What parents need to know
Parents Need to Know
Parents need to know that this frenetic, 15-minute animated sketch series is part of the Cartoon Network's late-night "Adult Swim" block. While it's visually entertaining, it's violent and irreverent, and kids and tweens probably won't get its style of humor. Plus, many of the laughs are based on the fact that the majority of the characters are toys from the '70s and '80s; viewers who don't recognize that context will probably miss a lot.
What's the story?
Part of the Cartoon Network's late-night "Adult Swim" line-up, ROBOT CHICKEN entertains viewers with stop-motion animation segments that appear totally random but are tied together in the end. Created by Seth Green (Austin Powers, Buffy the Vampire Slayer) and Matthew Senreich, each episode takes viewers on a fast-paced ride through dozens of scenes populated by action figures, many of which date from the '70s and '80s (He-Man, G.I. Joe, Smurfs, Transformers, etc.).The rapid-fire, irreverent sketches poke fun at popular TV shows, movies, music, and celebrities.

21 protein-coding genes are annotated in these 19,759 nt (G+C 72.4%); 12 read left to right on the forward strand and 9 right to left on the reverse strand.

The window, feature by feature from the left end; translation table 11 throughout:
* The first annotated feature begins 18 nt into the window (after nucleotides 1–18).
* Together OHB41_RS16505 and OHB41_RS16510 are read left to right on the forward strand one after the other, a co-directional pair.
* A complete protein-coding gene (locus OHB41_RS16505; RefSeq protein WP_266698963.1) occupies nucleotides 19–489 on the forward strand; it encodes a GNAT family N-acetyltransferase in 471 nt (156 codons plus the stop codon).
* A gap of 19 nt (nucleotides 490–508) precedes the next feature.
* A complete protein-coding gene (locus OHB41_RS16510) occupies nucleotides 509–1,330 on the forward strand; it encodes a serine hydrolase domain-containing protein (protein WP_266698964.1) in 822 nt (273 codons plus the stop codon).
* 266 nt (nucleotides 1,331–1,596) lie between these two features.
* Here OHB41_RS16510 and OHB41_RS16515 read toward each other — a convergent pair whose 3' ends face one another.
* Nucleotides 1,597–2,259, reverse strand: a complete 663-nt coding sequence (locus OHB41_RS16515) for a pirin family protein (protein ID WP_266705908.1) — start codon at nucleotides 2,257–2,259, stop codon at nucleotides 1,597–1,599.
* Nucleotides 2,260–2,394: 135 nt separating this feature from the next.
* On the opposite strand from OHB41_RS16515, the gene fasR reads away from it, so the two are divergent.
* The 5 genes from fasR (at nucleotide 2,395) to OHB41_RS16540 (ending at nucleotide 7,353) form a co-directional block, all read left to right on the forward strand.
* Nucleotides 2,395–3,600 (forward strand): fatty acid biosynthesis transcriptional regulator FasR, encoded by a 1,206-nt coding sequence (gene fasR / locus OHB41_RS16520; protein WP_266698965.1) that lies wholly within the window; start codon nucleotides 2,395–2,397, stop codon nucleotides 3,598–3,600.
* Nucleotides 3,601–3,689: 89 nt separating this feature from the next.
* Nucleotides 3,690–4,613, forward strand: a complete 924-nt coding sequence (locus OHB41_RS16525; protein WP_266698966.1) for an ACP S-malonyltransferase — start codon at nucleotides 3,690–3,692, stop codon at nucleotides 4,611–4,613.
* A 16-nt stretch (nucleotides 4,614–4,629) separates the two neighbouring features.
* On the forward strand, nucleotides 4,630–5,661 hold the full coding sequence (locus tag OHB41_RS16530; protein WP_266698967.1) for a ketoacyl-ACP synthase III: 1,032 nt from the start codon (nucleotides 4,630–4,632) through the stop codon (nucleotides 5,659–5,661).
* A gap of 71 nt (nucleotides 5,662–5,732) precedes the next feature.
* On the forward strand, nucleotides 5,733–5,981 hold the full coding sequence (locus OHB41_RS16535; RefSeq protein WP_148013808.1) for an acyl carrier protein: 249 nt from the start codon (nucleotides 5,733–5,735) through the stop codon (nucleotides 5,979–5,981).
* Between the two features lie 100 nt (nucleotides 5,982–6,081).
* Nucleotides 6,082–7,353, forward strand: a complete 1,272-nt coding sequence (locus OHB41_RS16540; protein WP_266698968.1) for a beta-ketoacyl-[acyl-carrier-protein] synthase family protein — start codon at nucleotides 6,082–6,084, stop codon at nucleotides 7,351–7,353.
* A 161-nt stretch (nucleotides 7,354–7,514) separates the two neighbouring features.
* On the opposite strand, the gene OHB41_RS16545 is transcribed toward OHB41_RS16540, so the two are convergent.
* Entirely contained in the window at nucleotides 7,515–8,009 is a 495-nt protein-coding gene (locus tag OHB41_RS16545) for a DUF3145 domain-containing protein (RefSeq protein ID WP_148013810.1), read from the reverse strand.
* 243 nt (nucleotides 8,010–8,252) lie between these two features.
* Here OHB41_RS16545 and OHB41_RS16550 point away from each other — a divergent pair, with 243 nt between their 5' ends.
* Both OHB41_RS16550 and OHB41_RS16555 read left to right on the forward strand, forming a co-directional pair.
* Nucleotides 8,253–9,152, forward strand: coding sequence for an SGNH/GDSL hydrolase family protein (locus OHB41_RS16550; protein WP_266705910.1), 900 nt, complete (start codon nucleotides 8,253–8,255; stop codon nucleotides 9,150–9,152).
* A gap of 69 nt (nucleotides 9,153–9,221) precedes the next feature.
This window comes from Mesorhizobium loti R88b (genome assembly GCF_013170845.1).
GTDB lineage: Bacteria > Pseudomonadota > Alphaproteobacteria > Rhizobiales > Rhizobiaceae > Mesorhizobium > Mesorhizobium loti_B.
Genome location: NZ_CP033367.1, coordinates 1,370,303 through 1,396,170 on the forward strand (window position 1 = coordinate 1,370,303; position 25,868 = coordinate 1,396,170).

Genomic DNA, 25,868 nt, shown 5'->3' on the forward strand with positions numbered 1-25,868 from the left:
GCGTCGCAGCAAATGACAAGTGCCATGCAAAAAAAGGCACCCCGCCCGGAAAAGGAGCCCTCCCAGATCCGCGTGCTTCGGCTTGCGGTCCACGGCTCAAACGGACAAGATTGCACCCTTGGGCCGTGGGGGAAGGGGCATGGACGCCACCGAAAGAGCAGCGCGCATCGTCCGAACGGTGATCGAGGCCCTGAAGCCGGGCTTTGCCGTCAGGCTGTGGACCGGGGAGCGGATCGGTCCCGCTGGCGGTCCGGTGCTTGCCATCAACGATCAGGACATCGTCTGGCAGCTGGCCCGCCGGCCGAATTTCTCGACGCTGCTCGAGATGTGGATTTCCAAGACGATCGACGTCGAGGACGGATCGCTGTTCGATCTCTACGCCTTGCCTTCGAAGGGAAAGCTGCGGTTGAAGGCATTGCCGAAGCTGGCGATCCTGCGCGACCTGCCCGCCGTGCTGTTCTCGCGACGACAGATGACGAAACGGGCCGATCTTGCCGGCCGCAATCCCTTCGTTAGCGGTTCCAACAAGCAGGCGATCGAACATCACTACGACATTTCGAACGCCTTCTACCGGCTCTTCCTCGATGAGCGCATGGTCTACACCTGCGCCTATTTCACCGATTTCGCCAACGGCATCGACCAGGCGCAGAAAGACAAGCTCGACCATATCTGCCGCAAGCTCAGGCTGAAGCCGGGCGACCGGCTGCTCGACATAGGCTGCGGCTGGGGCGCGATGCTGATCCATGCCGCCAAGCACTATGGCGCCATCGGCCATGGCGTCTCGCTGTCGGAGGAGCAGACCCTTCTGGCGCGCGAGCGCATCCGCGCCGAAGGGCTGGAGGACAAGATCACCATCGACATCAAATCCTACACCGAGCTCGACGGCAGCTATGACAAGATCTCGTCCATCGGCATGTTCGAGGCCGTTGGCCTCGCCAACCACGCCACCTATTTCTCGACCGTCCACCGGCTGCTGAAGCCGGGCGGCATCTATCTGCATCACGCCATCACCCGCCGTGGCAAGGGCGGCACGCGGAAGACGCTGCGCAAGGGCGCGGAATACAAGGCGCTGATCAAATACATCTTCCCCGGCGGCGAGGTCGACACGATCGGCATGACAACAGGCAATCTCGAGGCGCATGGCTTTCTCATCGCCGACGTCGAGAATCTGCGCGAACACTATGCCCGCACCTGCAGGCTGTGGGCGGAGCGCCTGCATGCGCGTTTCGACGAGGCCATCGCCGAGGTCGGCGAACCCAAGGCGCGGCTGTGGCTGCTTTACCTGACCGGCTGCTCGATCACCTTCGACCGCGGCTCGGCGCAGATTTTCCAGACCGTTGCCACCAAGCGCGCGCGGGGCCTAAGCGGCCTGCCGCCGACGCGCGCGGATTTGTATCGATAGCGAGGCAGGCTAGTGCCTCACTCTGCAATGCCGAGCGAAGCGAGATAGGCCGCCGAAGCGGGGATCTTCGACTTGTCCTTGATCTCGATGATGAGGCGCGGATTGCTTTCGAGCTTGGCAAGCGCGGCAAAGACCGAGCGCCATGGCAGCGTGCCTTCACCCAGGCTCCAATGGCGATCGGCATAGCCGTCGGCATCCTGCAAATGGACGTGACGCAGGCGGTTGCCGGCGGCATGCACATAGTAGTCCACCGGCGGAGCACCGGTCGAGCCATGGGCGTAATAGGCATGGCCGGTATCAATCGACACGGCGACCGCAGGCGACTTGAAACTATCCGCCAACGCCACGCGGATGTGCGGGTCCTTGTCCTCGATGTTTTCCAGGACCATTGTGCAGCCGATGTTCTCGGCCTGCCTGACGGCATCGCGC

Is it any good?
Much of the show's humor comes from seeing familiar toys placed in incongruous situations (Skeletor in a carpool, Voltron in a break-dancing contest). As a result, the viewers most likely to enjoy the show are pop culture-savvy types who grew up playing with the toys in question. That said, if parents can get past the series' completely random humor, goofy absurdity, and frequent, random acts of cartoon violence, there's nothing about Robot Chicken that older teens won't find elsewhere.
Explore, discuss, enjoy
Families can talk about what makes this show (and cartoons in general) funny. Why is it funny to see old toys put into incongruous situations?
Why does cartoon violence make us laugh, when the same thing happening in real life would be terrifying?
Why are cartoons, as a whole, so entertaining for kids? Do they enjoy the dialogue or the animation more? How can you tell when a particular cartoon isn't meant for younger viewers?